On your other question, which are a bit more long term, so on capital allocation and dividend, very simply, no intention to touch the dividend. My – sorry in the financial dividend and capital allocation, the return to shareholders is a very important matter and we take it very seriously. As we take very seriously de-leveraging and today I have no reason to question what’s in place. We are focusing on free cash flow generation to match these two objectives of the financial policy.
On the net debt target change, I believe you’re talking of the medium term guidance. As mentioned by Pierre, we are going to make a strategic assessment of the company in the coming months and obviously this will result in conclusion in the cash flow generation and what we want to do with it and therefore, I don’t want to confirm before we have made this plan. Whatever target medium term will be, I just want – I simply want to note that we have a set of targets from a covenant perspective, which anyway leads us to net debt to EBITDA ratio which are gradually going down, as we move in time. So that remains in place of course. I hope I have covered your question with my answer.
Our next question comes from the line of Wendy Nicholson of Citi.
Could you talk about your initial sense for the portfolio of brands? Do you have a feel for whether you just have too many brands to manage, too many different lines of business and I’m particularly curious if you have an initial take on the hair coloring business because that seems to be particularly challenge and maybe particularly a competitive category where it might be difficult to regain some momentum?
Thank you, Wendy for this question. I think it is, we – indeed as you have said, we don’t suffer from a lack of brands at Coty. But probably, we do suffer from the lack of portfolio structure, right. So I think this is what we are going to assess during this strategic plan. I believe that if you want to manage or to achieve a solid market share at any given market, yes, you do need to have brands, but you do need to have the well-structured portfolio of brands aligning with the price tiering of the marketplaces and unfortunately, I think that over the year, this has not been the strategy that Coty has followed, some of competitors have not followed this strategy, because it is a good one. All right. So, I think that this is something that we need to work on.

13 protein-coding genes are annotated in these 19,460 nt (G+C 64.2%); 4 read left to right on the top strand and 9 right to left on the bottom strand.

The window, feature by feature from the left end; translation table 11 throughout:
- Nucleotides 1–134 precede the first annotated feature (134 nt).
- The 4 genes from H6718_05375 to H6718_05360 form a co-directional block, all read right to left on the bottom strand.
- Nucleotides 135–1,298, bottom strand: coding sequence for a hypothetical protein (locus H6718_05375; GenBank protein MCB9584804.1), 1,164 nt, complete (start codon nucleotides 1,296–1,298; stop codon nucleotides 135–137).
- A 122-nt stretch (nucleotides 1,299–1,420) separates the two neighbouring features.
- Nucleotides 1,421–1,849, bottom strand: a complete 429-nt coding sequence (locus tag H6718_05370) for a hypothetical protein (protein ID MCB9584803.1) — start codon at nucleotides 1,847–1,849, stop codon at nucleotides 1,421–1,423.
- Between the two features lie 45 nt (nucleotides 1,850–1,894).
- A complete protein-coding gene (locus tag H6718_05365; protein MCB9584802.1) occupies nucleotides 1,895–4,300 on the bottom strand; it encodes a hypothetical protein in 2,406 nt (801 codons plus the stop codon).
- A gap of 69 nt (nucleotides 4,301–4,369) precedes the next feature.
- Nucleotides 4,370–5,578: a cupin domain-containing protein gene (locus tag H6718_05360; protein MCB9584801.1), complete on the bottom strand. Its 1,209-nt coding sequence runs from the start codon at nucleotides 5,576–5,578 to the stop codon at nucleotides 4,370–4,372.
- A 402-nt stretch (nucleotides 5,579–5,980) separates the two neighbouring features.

We will definitely come back to you when we evaluate our strategy and the share of strategy with that way of looking at the market and I do happen to believe that in that case, Coty is very well placed. We have a few hidden gems into the organization or into the business that we can capitalize on and to build, I would call it, structured portfolio, which has the capability to become global, providing we give it the focus that it deserves. That is my answer first with your question.
And I understand also that there are settled brands that we have, which are probably non-strategic. In this type of situation, I think you have to be pragmatic, all right. You can’t – this brand generic cash flow, so we need that cash flow, so we will continue to manage them. Some of these might also going to be off storm, but are local. I don’t mind that at all. I think you can have also a set of local bond, providing they are well managed and you manage them not as a global brand, but you manage them as you would manage a global brand at the local level. And again, this is what the value of a playbook give, which gives people to the methodologies and way of doing things, which are actually, whatever you apply it on the core of your brand, you could apply it on [indiscernible] in Germany. And so that’s my approach to this sort of problem and I think that was your first question.